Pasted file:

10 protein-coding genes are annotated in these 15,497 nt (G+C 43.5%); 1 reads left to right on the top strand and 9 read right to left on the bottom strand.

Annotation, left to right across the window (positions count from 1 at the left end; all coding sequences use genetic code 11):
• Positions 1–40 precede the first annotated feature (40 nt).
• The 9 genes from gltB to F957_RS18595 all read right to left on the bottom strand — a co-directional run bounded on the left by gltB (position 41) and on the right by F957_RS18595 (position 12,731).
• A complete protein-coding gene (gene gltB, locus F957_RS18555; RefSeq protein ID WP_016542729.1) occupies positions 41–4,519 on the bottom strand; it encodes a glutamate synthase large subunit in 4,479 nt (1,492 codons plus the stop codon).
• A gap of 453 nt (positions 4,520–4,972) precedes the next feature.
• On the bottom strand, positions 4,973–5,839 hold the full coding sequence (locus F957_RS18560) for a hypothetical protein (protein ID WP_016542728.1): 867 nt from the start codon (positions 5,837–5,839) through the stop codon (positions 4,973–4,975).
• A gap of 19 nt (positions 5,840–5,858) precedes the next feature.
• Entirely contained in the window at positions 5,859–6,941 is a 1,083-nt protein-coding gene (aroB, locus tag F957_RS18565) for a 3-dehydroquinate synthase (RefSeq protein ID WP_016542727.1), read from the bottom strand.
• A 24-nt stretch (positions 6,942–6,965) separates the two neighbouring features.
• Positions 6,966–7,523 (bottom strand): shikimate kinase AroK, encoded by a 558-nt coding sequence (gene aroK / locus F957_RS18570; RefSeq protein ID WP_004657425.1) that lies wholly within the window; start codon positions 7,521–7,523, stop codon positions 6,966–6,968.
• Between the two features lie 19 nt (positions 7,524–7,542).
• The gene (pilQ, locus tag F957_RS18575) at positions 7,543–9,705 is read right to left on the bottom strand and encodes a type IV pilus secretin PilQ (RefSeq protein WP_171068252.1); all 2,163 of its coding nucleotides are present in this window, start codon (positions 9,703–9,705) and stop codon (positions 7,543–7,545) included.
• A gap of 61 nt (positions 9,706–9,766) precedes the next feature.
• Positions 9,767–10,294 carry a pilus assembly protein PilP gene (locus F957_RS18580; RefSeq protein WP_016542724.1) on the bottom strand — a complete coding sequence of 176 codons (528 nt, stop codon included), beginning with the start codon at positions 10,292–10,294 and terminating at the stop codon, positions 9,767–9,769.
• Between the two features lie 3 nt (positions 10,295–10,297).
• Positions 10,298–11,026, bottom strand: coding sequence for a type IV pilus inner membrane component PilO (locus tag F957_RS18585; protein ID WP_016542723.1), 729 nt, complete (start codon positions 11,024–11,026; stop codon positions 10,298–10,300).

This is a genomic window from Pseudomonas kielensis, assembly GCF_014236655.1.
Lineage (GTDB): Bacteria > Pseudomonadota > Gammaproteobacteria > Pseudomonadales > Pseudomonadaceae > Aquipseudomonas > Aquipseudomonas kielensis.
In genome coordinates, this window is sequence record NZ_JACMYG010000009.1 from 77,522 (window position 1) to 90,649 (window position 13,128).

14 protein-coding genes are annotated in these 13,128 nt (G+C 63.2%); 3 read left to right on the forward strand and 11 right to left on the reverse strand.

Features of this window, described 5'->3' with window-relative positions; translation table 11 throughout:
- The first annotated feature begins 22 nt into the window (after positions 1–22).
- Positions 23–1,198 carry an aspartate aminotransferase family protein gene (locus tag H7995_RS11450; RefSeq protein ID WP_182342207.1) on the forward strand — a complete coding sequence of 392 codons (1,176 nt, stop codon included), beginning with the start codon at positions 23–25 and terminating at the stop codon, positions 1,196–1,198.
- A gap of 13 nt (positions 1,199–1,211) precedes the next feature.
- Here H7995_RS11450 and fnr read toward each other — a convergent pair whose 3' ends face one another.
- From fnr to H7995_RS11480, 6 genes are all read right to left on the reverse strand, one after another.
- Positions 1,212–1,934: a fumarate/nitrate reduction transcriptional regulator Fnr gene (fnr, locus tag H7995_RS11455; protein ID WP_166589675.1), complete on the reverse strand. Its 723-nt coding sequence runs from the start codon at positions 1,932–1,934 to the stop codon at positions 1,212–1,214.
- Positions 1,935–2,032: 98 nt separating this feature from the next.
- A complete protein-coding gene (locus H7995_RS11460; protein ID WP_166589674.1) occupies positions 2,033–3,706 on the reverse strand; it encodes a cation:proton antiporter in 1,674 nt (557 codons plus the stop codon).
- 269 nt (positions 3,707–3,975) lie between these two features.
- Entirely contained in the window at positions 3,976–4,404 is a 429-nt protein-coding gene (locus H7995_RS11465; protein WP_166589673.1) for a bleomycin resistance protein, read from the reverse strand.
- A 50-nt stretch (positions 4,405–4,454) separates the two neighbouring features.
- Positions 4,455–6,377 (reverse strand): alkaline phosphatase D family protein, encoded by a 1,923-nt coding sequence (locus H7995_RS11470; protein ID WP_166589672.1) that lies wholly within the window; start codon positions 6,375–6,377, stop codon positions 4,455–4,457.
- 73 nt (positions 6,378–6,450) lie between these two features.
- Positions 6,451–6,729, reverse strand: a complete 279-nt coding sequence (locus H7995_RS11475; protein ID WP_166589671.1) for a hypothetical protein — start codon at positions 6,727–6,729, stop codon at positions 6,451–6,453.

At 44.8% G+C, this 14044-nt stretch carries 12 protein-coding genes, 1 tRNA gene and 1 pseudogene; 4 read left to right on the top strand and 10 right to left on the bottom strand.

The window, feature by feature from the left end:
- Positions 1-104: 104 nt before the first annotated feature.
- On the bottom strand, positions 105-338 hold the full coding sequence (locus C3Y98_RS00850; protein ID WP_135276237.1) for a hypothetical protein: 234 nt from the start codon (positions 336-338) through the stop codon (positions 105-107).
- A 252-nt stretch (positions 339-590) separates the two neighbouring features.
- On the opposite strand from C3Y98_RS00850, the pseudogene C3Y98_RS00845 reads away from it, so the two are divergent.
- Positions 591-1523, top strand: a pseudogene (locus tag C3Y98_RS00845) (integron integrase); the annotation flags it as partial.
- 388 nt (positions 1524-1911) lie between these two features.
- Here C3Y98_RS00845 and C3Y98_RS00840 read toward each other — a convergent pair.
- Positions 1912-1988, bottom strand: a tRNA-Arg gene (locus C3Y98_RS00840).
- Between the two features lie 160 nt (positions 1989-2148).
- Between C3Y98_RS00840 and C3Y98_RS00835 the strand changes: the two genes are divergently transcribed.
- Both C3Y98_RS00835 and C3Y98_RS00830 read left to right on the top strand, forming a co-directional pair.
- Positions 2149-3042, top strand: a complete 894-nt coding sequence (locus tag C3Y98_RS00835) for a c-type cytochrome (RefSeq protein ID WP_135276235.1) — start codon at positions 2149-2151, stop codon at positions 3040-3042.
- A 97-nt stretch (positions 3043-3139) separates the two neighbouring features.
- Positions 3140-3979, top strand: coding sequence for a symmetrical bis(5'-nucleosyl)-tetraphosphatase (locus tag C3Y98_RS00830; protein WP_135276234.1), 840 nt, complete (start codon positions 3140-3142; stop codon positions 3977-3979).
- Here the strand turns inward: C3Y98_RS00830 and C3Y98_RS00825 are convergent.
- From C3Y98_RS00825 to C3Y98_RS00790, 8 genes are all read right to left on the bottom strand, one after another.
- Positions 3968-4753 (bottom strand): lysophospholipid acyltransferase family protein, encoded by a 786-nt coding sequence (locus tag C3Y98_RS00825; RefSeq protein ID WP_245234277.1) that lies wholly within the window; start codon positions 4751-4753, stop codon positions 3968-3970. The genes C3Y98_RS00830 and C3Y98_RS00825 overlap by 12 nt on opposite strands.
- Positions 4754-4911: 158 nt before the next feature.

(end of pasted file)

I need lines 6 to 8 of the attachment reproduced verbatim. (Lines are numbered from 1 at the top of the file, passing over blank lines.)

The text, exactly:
• A gap of 453 nt (positions 4,520–4,972) precedes the next feature.
• On the bottom strand, positions 4,973–5,839 hold the full coding sequence (locus F957_RS18560) for a hypothetical protein (protein ID WP_016542728.1): 867 nt from the start codon (positions 5,837–5,839) through the stop codon (positions 4,973–4,975).
• A gap of 19 nt (positions 5,840–5,858) precedes the next feature.